nature. In nature, you can always smoke, because the tree will not prom- -- protest. I protest, you see.

Now gentlemen, the logos then comes to us through concepts and names. And the -- both processes are equally original. And you don't believe this. And this is why this country for the last 150 years has not seen thinking, straight thinking, because it has not observed the facts of life. In a pioneer country, where a -- one man has to brace himself against the Rocky Mountains, you may easily understand that nature was so overwhelmingly strong, that you saw the objects in nature, you see, as the only thing that needed explanation. You can't understand it. Men were out -- so much on their own, they were so lonely, that they thought if they had a picture of, you see, of the outer world, of the cosmos and the physis, that was all that mattered. And the city of man, so to speak, came after that.

We must now turn around and see that every child of man becomes a human being only after it has been spoken to. Even these pioneers, of course, had been brought up in a foreign land from a mother, you see, and a father. But this was not, so to speak, made the basis of their investigation, of their thinking.

Reciprocal naming, gentlemen, and sensuous conceiving: these are the two roads on which the logos travels. One into physis of general objects; and one into the city of my own--you have really to add this-- of our own members. Where I am a member, you see, of a community, these are my people, you see. This word pro- -- this possessive pronoun is totally lacking in the universe. In the universe, nobody owns a s- -- a farthing. Nobody owns anything. He's just himself an object in this vast universe.

So your mind is very troubled, gentlemen, because you start with the universe. Fortunately our Father in Heaven didn't mean it that way. He says, "Grow up in a community with brothers and sisters, and mothers, and pare- -- fathers, and children. And then you can -- together go out and look into nature. That's why I've tried to tell you, gentlemen: nature is the common impression made on the family of man. That's very fortunate. Nature is not the impression the world makes on you alone, you see. But you are only an ear and an eye for all men living together as a family of nations, or as a family of man, or as a human family, or as our town, or however you call this -- this inner world in which we can talk to each other.

The inner order of life, gentlemen, means that we speak to each other. And fortunately we -- every one of us is inside. And after we have spoken to each other, we are strong enough to arm against the universe, and a sea of plagues, and to look out of the window of this community and to observe the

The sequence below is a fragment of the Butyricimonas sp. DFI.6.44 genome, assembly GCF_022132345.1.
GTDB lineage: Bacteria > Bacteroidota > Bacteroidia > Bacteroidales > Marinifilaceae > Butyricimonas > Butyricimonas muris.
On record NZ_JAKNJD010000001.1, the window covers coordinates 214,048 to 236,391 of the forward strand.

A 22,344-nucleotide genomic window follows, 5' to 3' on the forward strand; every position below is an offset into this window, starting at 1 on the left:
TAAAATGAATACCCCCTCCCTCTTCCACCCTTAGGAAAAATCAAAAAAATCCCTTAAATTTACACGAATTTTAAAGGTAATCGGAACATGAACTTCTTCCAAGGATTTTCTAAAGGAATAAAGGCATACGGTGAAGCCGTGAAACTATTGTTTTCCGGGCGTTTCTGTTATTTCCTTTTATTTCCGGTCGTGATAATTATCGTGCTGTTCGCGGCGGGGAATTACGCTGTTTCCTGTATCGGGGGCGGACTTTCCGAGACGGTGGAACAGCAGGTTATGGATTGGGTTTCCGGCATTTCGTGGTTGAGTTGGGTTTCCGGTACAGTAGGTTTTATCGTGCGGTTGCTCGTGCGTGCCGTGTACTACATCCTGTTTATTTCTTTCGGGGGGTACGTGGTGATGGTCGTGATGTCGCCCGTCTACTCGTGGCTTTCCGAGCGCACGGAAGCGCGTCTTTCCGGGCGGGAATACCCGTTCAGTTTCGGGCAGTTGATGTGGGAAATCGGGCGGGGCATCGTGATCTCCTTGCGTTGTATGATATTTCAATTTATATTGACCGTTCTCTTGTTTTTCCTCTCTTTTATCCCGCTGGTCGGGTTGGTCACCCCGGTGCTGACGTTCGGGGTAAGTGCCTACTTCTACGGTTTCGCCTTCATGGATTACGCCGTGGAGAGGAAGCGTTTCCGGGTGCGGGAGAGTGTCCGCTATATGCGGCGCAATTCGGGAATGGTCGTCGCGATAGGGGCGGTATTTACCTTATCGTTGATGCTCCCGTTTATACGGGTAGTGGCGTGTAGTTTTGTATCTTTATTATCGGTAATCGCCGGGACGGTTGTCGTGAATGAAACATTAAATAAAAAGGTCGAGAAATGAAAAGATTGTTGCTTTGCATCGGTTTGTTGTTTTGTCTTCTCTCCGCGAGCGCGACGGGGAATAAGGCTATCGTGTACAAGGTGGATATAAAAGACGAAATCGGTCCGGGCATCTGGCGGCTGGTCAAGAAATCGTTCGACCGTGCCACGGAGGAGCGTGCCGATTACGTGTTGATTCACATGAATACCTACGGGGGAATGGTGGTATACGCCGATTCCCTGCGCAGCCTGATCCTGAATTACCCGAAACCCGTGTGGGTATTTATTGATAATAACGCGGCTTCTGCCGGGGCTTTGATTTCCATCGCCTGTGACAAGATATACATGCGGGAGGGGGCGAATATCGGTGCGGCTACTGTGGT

facts of nature. Ohm, volt, gentlemen, they are all common observations of any man who uses his reason. They are valid for all men. That's the essence of natural science, is it not?

So gentlemen, in politics everybody is placed in a different position. In nature, everybody is placed in the same position. Natural facts are facts that appear to everybody alike. Political facts, or ethical facts, or moral facts, or historical facts, or however you call these facts, are facts that appear to everybody differently. That's the result of these two roads on which we travel. The logos, gentlemen, gives you the power to have a different point of view on everything human, and to have an identical point of view on everything worldly. What a -- what electricity is, we can all agree on, you see. But what -- what Mr. Nixon is, nobody can agree totally with anybody else, you see. That goes from vice-president to SOB. And we'll never agree.

You -- if you could only see this, the im- -- tremendous act of liberation that co- -- should befall you, gentlemen, that these two worl- -- realities can be now labeled the "inner world" and the "outer world." Nature is the outer world, in which everything appears alike to everybody inside the community of man. And the secrets of the inner society are those experiences, gentlemen, which must strike every living member differently, because he -- as a member, he holds a different position in this community.